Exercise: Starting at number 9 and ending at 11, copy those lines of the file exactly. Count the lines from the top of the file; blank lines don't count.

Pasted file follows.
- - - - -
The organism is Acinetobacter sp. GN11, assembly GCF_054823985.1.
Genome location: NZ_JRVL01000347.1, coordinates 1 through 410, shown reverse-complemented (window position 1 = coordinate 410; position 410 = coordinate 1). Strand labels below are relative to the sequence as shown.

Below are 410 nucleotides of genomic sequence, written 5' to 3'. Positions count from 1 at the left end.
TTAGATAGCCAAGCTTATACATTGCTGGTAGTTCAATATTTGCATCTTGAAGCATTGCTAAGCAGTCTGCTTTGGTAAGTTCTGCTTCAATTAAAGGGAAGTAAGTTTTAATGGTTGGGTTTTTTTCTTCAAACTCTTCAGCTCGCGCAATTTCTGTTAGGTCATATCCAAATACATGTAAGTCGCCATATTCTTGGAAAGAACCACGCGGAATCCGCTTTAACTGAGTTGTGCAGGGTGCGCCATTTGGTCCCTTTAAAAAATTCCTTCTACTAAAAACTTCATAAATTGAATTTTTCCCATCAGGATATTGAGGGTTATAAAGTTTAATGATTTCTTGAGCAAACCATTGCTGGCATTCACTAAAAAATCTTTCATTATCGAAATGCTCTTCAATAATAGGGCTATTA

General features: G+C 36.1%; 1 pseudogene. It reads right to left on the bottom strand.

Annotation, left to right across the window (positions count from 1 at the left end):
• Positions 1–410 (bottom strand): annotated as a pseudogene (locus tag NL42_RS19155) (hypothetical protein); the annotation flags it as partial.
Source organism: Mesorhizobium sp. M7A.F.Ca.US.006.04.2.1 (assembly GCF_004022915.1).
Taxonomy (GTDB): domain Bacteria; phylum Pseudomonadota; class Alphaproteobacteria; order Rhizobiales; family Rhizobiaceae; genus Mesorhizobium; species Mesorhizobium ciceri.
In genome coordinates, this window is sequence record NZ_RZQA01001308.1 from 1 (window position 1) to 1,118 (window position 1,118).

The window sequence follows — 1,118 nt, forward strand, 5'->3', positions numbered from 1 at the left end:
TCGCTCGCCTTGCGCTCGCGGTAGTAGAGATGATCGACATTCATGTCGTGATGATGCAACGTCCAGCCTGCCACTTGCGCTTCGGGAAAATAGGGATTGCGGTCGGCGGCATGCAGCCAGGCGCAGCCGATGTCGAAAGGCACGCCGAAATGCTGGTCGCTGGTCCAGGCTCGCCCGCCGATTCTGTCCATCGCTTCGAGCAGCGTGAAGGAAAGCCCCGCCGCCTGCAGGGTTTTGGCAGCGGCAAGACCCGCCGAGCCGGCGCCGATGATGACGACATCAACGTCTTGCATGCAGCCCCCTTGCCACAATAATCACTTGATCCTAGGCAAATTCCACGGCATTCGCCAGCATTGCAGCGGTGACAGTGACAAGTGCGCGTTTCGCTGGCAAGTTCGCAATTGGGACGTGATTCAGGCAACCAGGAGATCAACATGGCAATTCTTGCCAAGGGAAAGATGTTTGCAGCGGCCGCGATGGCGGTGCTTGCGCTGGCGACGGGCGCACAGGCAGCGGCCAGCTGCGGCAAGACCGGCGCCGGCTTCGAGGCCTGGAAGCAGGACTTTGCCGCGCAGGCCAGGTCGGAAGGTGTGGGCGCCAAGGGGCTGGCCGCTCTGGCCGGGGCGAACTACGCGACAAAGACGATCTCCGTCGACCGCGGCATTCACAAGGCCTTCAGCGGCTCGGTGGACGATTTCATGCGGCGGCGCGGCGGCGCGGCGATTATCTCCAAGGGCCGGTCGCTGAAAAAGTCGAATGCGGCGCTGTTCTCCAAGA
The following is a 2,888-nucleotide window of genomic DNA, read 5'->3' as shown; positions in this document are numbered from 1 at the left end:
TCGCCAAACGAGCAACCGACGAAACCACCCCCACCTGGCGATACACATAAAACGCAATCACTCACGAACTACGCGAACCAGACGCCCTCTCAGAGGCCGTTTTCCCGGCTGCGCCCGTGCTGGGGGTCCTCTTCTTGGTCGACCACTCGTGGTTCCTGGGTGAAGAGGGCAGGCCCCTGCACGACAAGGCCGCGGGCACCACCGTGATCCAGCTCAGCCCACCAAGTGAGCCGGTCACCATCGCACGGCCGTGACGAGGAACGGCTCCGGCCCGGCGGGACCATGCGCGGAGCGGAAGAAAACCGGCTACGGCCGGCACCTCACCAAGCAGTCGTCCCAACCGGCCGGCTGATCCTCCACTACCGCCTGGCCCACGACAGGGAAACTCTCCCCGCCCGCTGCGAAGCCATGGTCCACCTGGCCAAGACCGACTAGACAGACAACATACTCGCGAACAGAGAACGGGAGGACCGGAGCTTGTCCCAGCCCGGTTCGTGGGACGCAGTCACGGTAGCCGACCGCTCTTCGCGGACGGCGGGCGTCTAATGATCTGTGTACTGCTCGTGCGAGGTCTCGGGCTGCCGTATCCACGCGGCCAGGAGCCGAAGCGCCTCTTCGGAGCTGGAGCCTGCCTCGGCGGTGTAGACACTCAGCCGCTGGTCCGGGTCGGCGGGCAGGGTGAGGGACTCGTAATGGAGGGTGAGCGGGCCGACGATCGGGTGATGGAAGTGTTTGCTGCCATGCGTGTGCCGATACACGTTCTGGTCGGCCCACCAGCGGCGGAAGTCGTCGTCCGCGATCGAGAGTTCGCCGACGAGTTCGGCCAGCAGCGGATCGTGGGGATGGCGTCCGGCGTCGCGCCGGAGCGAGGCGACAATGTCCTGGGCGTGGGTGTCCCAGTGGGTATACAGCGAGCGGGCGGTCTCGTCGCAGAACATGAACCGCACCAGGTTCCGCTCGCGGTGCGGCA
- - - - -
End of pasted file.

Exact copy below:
Taxonomy (GTDB): domain Bacteria; phylum Pseudomonadota; class Alphaproteobacteria; order Rhizobiales; family Rhizobiaceae; genus Mesorhizobium; species Mesorhizobium ciceri.
In genome coordinates, this window is sequence record NZ_RZQA01001308.1 from 1 (window position 1) to 1,118 (window position 1,118).

The window sequence follows — 1,118 nt, forward strand, 5'->3', positions numbered from 1 at the left end: